In 1948, he started Hot Rod Magazine, which was all about the growing hot rod culture.  He sold copies of Hot Rod at local speedways, such as Riverside International, for 25 cents apiece.  It was a way for him, and the others that worked alongside him, to give helpful advice to teens and have fun.  He was instrumental in creating the first hot rod show.

In 1949, he created Motor Trend, a magazine that was focused towards the production car enthusiasts.  Production cars are cars that come off a production line and are not custom built.  In addition to Motor Trend and Hot Rod, he created about six more magazines, such as Teen and CARtoons.

He is firmly remembered in the business world as a success story.  He was actively into sport shooting, and was the Commissioner for sport shooting in the 1984 Los Angeles Olympics.  He had to construct a sport shooting range on the site of an old dairy farm within a month. 

In 1994, one of his lifelong passions came true; he and his wife Margie Petersen created the Petersen Automotive Museum as an educational museum.  Most of the cars inside the 300,000 square foot area are from his own collection. 

He was the president of the Los Angeles Boys & Girls club for many years and was on the national board for the boys and girls clubs throughout the U.S.  He also supported many charities for children until his death.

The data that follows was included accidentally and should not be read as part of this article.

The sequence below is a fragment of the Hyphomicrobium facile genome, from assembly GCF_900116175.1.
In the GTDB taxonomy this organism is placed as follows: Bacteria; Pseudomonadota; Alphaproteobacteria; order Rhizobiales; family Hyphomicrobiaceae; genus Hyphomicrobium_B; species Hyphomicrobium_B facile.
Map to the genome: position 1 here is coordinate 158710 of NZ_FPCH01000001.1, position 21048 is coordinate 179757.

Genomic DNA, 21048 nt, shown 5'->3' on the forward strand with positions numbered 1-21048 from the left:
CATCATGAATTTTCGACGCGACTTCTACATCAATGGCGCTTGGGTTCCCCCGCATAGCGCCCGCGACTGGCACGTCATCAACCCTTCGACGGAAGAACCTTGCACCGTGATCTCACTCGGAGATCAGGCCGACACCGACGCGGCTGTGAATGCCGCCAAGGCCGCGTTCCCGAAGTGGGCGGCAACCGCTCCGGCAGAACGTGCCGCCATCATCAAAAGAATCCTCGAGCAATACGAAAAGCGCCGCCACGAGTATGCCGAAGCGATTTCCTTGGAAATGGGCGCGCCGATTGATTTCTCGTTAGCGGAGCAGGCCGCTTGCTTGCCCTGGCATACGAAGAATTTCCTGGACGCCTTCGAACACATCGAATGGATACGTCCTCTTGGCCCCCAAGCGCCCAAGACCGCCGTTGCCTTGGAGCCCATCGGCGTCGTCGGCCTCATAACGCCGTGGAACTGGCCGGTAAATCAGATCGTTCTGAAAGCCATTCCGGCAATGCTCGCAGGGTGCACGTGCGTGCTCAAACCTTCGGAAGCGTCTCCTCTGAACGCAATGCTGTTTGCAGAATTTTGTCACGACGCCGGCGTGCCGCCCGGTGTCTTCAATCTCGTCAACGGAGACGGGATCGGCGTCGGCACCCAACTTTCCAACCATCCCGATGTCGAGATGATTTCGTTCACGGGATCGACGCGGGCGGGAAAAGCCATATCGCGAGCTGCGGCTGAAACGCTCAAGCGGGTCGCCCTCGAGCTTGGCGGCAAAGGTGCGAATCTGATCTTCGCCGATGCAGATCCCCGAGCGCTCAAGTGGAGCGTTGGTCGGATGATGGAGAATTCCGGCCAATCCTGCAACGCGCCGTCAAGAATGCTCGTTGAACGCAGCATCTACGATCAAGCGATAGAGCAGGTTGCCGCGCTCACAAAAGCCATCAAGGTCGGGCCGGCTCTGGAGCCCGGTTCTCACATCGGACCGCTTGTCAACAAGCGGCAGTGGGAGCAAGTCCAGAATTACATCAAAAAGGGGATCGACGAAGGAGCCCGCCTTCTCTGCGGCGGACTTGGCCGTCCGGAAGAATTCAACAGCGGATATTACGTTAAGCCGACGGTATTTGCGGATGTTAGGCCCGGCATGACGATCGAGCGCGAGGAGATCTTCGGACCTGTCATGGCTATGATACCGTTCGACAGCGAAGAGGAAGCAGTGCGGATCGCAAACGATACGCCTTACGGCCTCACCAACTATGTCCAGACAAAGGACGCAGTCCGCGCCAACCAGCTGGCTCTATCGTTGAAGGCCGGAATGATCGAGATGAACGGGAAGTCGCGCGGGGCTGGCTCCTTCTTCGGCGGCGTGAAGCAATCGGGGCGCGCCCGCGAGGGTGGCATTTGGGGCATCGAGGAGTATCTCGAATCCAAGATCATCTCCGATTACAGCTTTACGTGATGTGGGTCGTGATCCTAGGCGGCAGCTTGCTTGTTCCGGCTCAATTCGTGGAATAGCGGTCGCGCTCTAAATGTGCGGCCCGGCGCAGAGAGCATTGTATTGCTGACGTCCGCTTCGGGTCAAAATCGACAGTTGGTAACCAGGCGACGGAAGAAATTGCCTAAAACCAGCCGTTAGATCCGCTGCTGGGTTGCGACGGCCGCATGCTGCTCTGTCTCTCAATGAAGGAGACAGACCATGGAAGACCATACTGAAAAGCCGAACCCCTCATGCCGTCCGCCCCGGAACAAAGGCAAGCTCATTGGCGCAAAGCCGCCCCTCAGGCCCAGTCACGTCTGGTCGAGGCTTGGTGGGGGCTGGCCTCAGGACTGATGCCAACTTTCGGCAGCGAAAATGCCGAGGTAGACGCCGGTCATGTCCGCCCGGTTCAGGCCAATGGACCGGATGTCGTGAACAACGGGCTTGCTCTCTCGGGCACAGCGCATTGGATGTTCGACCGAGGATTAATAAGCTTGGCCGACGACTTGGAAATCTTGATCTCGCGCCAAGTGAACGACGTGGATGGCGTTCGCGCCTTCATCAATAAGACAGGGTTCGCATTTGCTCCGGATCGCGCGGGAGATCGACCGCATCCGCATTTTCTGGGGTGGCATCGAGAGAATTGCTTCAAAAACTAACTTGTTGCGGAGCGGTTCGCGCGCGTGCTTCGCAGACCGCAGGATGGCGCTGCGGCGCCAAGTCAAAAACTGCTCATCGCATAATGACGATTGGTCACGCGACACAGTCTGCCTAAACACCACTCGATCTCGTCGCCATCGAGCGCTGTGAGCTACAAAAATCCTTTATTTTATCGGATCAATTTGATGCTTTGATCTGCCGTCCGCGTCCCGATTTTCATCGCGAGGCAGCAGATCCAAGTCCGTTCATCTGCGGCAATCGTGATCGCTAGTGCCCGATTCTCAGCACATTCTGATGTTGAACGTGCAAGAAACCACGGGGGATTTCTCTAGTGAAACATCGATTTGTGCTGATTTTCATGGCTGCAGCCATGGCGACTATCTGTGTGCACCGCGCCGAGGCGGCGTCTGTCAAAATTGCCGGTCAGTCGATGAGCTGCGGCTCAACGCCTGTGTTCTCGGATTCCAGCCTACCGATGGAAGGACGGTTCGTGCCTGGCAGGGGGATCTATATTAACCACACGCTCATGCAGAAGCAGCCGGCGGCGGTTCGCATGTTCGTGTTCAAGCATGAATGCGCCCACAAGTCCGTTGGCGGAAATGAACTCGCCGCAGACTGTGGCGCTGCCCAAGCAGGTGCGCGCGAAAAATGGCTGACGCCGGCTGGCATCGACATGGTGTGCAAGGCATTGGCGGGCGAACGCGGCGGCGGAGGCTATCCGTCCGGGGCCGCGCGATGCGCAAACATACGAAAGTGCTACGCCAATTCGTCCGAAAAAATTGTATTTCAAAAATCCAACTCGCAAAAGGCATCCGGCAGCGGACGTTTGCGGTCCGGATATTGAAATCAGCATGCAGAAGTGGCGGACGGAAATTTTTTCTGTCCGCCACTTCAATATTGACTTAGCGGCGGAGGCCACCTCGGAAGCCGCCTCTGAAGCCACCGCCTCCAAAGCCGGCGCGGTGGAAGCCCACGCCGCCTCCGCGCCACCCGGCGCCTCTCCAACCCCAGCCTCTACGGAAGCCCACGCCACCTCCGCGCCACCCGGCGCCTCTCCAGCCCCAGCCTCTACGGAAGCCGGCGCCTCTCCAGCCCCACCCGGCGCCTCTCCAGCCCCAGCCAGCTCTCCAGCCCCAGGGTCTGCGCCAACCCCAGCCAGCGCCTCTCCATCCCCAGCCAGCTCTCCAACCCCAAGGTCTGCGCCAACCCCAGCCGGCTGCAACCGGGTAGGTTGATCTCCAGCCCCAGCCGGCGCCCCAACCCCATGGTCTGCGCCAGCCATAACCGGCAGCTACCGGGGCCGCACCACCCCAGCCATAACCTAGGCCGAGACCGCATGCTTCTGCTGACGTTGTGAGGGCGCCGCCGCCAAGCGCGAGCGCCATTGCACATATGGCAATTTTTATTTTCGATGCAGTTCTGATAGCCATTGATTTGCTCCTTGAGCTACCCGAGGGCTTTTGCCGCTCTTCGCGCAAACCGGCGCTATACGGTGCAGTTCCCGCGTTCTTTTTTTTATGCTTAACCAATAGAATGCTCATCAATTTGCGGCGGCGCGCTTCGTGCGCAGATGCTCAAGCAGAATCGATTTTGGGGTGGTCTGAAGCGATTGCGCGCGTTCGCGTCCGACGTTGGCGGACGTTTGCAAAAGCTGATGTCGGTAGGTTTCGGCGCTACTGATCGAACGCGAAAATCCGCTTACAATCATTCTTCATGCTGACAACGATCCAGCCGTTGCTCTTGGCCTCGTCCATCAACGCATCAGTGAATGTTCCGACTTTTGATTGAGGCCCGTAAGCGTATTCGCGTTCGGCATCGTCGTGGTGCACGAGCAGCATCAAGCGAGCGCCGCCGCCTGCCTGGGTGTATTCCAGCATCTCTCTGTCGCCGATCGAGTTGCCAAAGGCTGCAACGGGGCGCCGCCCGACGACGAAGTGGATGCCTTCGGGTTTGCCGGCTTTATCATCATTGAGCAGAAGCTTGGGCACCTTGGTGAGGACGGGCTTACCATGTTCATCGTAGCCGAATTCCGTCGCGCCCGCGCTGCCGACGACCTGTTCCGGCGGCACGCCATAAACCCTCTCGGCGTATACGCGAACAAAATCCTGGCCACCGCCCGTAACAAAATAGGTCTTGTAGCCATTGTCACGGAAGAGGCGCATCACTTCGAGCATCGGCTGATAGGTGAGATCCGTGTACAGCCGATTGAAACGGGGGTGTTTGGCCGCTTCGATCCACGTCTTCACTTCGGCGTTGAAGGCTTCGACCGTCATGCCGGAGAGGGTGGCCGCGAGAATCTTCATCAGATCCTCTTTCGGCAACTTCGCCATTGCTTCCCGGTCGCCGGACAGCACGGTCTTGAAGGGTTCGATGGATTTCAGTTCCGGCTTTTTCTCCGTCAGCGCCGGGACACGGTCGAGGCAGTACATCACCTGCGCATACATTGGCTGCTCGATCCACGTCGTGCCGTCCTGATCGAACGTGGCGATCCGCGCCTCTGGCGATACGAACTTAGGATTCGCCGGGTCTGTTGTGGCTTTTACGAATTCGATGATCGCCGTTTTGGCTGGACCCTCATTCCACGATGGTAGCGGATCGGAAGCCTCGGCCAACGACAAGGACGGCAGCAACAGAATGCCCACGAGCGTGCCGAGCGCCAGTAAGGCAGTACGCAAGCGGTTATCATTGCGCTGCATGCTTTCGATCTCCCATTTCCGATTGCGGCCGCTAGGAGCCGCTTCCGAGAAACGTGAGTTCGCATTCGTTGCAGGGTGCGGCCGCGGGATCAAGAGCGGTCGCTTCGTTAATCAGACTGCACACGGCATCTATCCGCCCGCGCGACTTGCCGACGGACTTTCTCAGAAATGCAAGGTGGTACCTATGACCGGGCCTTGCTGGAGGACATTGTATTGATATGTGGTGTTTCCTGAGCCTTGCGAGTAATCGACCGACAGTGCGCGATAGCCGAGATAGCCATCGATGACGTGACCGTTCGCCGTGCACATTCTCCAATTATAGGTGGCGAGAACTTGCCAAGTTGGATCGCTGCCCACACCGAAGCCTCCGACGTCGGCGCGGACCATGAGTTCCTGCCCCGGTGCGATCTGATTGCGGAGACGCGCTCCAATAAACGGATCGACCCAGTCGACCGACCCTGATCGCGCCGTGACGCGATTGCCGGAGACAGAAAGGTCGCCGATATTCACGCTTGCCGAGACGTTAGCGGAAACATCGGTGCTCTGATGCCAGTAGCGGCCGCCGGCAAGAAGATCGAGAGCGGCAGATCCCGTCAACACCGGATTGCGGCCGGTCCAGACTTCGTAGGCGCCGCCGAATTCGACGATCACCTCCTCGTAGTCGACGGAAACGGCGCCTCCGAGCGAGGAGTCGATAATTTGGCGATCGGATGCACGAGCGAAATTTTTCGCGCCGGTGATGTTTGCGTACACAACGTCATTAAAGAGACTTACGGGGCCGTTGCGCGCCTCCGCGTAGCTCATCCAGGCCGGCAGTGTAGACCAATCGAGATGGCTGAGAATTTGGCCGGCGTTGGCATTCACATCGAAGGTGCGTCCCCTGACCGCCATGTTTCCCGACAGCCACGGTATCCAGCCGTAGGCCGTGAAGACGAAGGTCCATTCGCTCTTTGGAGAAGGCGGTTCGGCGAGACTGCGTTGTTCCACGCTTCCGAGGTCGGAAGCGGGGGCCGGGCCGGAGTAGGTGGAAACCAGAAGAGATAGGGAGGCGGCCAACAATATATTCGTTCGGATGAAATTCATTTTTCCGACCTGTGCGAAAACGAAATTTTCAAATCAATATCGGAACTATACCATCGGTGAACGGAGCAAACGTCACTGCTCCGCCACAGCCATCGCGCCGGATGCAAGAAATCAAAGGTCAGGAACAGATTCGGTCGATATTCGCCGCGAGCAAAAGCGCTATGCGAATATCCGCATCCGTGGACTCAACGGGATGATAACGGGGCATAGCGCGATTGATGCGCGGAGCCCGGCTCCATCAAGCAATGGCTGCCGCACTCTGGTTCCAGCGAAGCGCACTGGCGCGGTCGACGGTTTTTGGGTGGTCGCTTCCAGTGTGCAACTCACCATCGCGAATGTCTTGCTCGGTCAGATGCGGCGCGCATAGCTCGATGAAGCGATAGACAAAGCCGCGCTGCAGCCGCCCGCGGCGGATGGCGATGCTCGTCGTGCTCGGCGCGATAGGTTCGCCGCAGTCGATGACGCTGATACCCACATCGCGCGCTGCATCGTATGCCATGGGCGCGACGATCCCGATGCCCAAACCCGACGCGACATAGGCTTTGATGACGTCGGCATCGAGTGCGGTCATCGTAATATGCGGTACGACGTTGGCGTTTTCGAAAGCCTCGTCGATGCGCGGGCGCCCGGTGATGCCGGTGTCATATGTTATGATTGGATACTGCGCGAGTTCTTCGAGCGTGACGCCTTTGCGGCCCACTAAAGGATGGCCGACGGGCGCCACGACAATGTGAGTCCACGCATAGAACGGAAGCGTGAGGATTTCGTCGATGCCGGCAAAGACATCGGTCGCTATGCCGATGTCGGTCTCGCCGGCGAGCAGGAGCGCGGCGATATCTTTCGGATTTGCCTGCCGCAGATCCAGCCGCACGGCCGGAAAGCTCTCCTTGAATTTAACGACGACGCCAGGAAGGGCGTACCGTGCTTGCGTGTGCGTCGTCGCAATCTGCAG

The Directors of the Petersen Automotive Museum said “What made him so special was that he gave every ounce of his energy and abilities to his dreams.  He was a quiet man who truly became an American icon.”  The Directors also said “He made his living doing things he loved and he found success at every turn.  The way he lived his life, always looking for ways to give back in return for the success he enjoyed, made you proud to count him as a friend.  The museum is now his legacy.” 

He died on Friday, March 23rd, 2007 after a short but valiant battle with cancer at age 80.  His wife Margie survived him.

Overall, Robert E. Petersen was a man of few words, but loved to pursue whatever he wanted to with a passion.  He was also very much into hunting and having a good time.  Robert E. Petersen gave back as much as he got out of life.  What a lucky man!

If you would like to read more from the Petersen Museum website, then I hope you will enjoy the link.

The Great Race

In 1908, someone came up with an idea that countries leading in the automobile industry could participate in a global car race.

The Great Automobile Race was conceived as an endurance race that would go from New York City, USA to Paris, France.  The board chose to have two French entries (plus one unofficial entry), one American entry, two Italian entries and one German entry.  The six official companies that competed were: Thomas, Protos, De Dion, Zust, Sizaire-Naudin, and Moto-Bloc.  The unofficial company was Werner (as in the stove company).  The New York Times said “It will be the personal pluck and ingenuity of the driver that will bring victory to a car rather than the equipment…. It is the man and not the machine that will win the New York to Paris race.”

The cars and the people

The French teams.